Clinging to Grandeur: British Attitudes and Foreign Policy in the aftermath of the Second World War

Clinging to Grandeur: British Attitudes and Foreign Policy in the aftermath of the Second World War

Clinging to Grandeur: British Attitudes and Foreign Policy in the aftermath of the Second World War

Clinging to Grandeur: British Attitudes and Foreign Policy in the aftermath of the Second World War

Synopsis

An innovative study of the forces that shape the decisions of foreign policy leaders, this book examines the attitudes of British policy makers after World War II and considers their impact on foreign and economic policy. Blackwell analyzes the origins of the Foreign Office officials' traditional attitudes about Britain's preeminent position in international affairs and draws a distinction between the cognitive and affective components of these attitudes. Finding that Britain could no longer play a major part in influencing world events, yet unwilling to contemplate a more modest role, policymakers accommodated their attitudinal conflicts by seeking the illusion of power. The work should be of interest to those concerned with the implications for contemporary U.S. policy as well as to British historians.

Excerpt

In this final substantive section of the book, this brief chapter discusses the way in which attitudes towards foreign policy evolved during the early postwar years and the way in which those attitudes predisposed the policymakers to seek to maintain and indeed to create an illusory image of Britain's real world power situation. the following chapter focuses on certain specific issues in British foreign policy that arose during the period under review and considers the possible significance of attitudes in the decisions that were taken. It should not be deduced from the synchronic nature of earlier chapters that the attitudes of the policymakers were static throughout the period under study. As the events of the early postwar years unfolded, there was some movement in attitudes towards the acceptance of a world role for Britain that was commensurate with her resources, but it was not in the least smooth or unidirectional; steps toward change would often be retraced; movement towards reduced intervention in one direction might be accompanied by movement towards increased intervention in another. Moreover, the speed at which attitudes evolved varied from one policymaker to another.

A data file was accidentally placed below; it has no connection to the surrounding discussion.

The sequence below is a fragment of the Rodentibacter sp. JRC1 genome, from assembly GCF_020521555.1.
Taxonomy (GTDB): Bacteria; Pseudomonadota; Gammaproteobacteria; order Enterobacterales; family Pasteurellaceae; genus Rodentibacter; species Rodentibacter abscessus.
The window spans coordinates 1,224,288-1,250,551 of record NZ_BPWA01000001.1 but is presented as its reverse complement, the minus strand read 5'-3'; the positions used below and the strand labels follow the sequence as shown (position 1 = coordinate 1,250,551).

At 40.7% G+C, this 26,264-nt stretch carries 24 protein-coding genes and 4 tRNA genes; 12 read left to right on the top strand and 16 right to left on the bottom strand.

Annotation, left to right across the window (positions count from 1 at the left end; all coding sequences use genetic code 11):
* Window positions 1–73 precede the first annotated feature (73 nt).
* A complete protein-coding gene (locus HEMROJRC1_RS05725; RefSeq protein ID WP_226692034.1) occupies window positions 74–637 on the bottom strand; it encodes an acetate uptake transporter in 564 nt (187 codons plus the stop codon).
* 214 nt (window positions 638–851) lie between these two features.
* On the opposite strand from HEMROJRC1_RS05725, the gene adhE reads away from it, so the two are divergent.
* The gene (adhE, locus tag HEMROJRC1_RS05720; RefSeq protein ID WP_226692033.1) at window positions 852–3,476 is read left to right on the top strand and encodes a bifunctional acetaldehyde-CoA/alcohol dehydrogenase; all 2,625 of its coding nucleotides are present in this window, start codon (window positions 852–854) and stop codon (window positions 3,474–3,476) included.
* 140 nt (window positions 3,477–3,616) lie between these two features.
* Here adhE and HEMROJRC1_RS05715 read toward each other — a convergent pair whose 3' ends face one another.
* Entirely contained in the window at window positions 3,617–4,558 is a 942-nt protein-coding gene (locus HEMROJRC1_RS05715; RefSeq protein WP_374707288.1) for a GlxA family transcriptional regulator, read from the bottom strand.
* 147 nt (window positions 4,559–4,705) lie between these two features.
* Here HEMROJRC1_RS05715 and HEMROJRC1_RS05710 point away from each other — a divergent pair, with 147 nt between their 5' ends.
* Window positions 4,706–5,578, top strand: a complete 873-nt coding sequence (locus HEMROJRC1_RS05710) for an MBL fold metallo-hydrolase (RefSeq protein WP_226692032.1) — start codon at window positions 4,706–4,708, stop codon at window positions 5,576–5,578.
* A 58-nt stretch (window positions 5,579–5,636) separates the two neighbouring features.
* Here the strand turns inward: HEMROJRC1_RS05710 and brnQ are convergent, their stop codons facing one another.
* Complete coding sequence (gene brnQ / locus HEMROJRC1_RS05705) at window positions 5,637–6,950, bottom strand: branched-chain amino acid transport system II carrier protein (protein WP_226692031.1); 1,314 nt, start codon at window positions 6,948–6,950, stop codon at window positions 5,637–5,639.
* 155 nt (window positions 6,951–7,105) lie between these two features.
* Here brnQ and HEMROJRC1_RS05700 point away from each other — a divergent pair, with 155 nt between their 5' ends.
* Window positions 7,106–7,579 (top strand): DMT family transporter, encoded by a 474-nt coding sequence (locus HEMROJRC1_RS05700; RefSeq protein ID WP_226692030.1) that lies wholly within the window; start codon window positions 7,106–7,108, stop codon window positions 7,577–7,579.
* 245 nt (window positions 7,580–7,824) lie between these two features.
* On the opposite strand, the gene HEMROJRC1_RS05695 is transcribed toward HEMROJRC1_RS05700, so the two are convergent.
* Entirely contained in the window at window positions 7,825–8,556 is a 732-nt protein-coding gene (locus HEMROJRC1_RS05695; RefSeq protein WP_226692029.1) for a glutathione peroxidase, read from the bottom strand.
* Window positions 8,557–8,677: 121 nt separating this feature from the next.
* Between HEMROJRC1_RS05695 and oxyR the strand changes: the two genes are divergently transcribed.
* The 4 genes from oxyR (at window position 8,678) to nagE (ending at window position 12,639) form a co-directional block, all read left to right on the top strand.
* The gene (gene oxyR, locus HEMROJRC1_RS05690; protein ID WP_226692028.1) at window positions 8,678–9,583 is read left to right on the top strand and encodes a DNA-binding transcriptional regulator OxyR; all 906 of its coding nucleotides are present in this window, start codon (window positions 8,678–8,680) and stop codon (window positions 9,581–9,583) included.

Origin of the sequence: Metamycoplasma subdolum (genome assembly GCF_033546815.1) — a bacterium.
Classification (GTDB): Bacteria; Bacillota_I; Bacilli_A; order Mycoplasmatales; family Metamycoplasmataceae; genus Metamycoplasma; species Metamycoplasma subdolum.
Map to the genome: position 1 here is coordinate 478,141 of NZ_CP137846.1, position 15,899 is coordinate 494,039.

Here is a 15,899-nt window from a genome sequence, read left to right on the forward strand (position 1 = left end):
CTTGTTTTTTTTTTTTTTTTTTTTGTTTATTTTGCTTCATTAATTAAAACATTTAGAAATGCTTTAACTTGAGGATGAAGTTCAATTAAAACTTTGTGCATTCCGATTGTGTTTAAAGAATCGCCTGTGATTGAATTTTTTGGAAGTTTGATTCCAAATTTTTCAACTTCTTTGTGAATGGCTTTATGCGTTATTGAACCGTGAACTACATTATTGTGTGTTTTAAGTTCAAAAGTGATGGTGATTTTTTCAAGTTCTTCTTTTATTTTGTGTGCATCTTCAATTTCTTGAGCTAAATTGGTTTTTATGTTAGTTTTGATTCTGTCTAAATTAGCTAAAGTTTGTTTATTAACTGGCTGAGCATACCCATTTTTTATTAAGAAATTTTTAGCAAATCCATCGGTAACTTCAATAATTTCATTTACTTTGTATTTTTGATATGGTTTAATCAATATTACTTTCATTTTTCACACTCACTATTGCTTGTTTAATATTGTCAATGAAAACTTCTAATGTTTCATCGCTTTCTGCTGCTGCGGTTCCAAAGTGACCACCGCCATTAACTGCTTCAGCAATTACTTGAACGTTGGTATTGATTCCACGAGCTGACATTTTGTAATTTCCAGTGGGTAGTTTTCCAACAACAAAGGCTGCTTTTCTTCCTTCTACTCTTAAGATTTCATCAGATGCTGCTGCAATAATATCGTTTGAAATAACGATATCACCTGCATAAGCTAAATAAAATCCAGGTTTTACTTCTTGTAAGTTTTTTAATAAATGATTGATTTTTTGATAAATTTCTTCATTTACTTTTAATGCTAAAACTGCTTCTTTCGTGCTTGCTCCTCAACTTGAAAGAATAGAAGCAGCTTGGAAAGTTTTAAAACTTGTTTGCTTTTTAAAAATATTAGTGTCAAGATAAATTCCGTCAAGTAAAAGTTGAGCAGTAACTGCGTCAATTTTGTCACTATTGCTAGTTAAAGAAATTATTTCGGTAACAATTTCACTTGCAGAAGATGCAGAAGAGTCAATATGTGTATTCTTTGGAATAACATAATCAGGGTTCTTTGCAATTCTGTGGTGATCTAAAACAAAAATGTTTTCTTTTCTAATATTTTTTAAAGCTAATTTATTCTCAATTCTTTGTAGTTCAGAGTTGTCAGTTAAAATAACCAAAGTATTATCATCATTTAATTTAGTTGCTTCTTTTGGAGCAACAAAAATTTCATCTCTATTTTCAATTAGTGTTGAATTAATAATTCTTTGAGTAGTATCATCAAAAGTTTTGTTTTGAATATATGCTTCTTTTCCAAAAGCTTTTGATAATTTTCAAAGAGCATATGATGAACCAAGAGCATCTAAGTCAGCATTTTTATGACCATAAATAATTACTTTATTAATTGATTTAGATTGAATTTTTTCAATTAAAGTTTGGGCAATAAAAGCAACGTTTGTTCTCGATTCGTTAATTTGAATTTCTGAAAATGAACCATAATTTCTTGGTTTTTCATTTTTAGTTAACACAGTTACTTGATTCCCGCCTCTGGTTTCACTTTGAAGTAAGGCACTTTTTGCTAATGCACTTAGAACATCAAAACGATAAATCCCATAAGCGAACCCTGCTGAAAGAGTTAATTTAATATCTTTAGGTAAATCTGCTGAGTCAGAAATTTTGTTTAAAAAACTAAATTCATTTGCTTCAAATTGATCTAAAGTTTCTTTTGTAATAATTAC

The growing perception of Britain's economic weakness and financial dependence on the United States, the failure to hold Palestine, the necessity of backing away from policy objectives in Greece and Turkey, and the expedited granting of Indian independence were events that must have undermined to some extent the more grandiose views of Britain's world role held at the end of the war. It will be remembered, however, that dissonance arising from contradictory cognitions or from differences between cognitive and affective attitudinal components can be dissipated in several ways; as the previous chapter made evident, the gradual acceptance that Britain could not afford to exercise the world role its leaders desired led to changes in attitudes at a cognitive level, but not to the same extent at an affective level. in matters of foreign policy, the cognition that Britain was a great power of the first order was weakened by the country's . . .

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